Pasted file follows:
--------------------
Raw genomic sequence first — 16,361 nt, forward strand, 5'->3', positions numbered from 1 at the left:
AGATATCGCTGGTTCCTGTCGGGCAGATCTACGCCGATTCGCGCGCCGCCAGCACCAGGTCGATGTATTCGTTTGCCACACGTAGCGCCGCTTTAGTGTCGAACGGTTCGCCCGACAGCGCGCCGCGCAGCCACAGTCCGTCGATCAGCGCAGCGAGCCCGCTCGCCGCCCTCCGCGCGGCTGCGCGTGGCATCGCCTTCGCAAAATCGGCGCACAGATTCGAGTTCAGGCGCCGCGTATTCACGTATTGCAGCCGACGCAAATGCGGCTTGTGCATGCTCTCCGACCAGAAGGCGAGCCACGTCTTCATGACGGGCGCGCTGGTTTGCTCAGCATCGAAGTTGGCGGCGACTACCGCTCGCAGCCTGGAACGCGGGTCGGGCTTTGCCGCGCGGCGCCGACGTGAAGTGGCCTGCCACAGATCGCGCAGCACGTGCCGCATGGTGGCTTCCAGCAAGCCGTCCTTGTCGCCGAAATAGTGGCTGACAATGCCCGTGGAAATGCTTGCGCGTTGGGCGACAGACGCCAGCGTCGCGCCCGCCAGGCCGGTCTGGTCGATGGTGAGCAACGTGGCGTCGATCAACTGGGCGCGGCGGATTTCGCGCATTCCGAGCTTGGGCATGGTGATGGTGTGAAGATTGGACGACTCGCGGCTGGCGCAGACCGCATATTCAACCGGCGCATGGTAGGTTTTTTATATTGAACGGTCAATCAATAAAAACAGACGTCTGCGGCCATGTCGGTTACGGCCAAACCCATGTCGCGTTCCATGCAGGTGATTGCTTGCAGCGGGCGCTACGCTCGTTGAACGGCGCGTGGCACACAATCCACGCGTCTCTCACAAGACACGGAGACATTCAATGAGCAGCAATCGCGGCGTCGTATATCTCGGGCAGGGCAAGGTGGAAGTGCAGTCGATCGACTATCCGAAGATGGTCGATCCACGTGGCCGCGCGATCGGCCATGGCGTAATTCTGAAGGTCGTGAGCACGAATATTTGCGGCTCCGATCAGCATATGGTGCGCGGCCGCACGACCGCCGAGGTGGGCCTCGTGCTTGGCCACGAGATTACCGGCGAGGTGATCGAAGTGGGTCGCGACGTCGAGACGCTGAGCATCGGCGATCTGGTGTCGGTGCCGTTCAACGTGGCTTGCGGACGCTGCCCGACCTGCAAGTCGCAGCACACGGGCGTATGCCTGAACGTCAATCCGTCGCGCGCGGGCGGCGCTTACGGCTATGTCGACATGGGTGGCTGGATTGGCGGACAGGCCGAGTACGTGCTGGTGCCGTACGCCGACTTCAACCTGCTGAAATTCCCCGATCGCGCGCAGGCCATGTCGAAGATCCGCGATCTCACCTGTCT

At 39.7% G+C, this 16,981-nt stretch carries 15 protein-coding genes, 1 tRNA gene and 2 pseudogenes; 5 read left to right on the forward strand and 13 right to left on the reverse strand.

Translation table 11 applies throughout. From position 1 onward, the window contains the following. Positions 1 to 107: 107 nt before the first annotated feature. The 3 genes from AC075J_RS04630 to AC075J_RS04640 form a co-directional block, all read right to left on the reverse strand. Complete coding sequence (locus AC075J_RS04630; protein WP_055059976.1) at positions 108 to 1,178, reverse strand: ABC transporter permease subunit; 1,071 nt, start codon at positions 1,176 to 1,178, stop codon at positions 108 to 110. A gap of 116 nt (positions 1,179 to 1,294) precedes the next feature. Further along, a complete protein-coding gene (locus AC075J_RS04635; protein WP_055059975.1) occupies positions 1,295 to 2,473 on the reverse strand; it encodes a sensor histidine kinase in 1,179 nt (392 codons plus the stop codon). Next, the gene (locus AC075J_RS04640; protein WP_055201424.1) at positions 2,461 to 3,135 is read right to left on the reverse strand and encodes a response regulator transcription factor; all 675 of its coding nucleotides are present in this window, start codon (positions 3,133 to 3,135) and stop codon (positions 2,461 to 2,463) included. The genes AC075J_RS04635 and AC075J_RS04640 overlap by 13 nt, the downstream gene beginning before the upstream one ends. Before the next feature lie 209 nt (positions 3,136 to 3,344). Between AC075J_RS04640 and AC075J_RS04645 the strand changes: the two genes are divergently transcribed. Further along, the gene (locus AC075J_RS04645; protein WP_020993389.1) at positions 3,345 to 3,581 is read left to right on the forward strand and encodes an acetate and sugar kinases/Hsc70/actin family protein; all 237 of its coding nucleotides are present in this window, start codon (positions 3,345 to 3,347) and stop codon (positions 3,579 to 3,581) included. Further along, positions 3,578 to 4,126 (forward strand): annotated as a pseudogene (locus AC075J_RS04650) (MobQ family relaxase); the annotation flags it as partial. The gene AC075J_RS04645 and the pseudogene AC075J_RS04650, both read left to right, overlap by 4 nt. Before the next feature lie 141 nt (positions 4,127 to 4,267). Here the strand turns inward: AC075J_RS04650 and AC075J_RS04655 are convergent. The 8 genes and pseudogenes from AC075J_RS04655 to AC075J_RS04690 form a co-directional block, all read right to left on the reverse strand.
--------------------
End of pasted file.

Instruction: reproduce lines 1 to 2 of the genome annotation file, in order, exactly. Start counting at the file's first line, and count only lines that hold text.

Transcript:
Raw genomic sequence first — 16,361 nt, forward strand, 5'->3', positions numbered from 1 at the left:
AGATATCGCTGGTTCCTGTCGGGCAGATCTACGCCGATTCGCGCGCCGCCAGCACCAGGTCGATGTATTCGTTTGCCACACGTAGCGCCGCTTTAGTGTCGAACGGTTCGCCCGACAGCGCGCCGCGCAGCCACAGTCCGTCGATCAGCGCAGCGAGCCCGCTCGCCGCCCTCCGCGCGGCTGCGCGTGGCATCGCCTTCGCAAAATCGGCGCACAGATTCGAGTTCAGGCGCCGCGTATTCACGTATTGCAGCCGACGCAAATGCGGCTTGTGCATGCTCTCCGACCAGAAGGCGAGCCACGTCTTCATGACGGGCGCGCTGGTTTGCTCAGCATCGAAGTTGGCGGCGACTACCGCTCGCAGCCTGGAACGCGGGTCGGGCTTTGCCGCGCGGCGCCGACGTGAAGTGGCCTGCCACAGATCGCGCAGCACGTGCCGCATGGTGGCTTCCAGCAAGCCGTCCTTGTCGCCGAAATAGTGGCTGACAATGCCCGTGGAAATGCTTGCGCGTTGGGCGACAGACGCCAGCGTCGCGCCCGCCAGGCCGGTCTGGTCGATGGTGAGCAACGTGGCGTCGATCAACTGGGCGCGGCGGATTTCGCGCATTCCGAGCTTGGGCATGGTGATGGTGTGAAGATTGGACGACTCGCGGCTGGCGCAGACCGCATATTCAACCGGCGCATGGTAGGTTTTTTATATTGAACGGTCAATCAATAAAAACAGACGTCTGCGGCCATGTCGGTTACGGCCAAACCCATGTCGCGTTCCATGCAGGTGATTGCTTGCAGCGGGCGCTACGCTCGTTGAACGGCGCGTGGCACACAATCCACGCGTCTCTCACAAGACACGGAGACATTCAATGAGCAGCAATCGCGGCGTCGTATATCTCGGGCAGGGCAAGGTGGAAGTGCAGTCGATCGACTATCCGAAGATGGTCGATCCACGTGGCCGCGCGATCGGCCATGGCGTAATTCTGAAGGTCGTGAGCACGAATATTTGCGGCTCCGATCAGCATATGGTGCGCGGCCGCACGACCGCCGAGGTGGGCCTCGTGCTTGGCCACGAGATTACCGGCGAGGTGATCGAAGTGGGTCGCGACGTCGAGACGCTGAGCATCGGCGATCTGGTGTCGGTGCCGTTCAACGTGGCTTGCGGACGCTGCCCGACCTGCAAGTCGCAGCACACGGGCGTATGCCTGAACGTCAATCCGTCGCGCGCGGGCGGCGCTTACGGCTATGTCGACATGGGTGGCTGGATTGGCGGACAGGCCGAGTACGTGCTGGTGCCGTACGCCGACTTCAACCTGCTGAAATTCCCCGATCGCGCGCAGGCCATGTCGAAGATCCGCGATCTCACCTGTCT